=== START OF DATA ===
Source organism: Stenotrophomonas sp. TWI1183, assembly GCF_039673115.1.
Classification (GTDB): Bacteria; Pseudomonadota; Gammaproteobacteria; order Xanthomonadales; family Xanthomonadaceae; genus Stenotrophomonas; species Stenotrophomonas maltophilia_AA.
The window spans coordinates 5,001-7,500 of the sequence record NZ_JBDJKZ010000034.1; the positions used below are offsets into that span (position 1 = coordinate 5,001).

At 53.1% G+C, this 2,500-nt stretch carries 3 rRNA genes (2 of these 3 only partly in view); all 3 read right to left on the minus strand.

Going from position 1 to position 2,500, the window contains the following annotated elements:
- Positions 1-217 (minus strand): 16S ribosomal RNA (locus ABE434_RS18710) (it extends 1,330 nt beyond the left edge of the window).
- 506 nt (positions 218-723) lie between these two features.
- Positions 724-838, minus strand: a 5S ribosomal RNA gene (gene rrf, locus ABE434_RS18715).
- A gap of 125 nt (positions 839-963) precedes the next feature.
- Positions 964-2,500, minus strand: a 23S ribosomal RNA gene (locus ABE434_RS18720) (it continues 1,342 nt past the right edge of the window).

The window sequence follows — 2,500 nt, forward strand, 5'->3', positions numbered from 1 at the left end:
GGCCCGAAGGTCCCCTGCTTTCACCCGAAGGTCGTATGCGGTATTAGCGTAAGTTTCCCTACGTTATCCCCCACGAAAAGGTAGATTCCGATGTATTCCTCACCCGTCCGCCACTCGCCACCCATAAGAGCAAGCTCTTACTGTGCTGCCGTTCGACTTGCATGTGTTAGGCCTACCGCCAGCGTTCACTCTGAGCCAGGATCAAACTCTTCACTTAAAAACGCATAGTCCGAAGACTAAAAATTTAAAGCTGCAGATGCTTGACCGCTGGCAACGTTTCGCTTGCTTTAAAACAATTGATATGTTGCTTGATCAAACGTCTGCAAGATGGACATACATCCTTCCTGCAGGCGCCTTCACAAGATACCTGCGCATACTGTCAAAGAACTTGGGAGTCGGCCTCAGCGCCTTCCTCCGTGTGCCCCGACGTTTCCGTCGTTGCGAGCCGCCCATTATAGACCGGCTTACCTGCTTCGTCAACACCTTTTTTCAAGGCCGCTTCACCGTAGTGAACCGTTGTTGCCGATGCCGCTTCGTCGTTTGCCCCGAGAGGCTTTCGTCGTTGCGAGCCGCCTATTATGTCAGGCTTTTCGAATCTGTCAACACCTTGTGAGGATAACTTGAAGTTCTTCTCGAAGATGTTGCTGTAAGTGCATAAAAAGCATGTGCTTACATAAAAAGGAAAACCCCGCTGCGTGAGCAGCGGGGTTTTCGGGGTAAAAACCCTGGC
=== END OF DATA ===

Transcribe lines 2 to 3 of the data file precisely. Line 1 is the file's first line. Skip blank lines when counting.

Classification (GTDB): Bacteria; Pseudomonadota; Gammaproteobacteria; order Xanthomonadales; family Xanthomonadaceae; genus Stenotrophomonas; species Stenotrophomonas maltophilia_AA.
The window spans coordinates 5,001-7,500 of the sequence record NZ_JBDJKZ010000034.1; the positions used below are offsets into that span (position 1 = coordinate 5,001).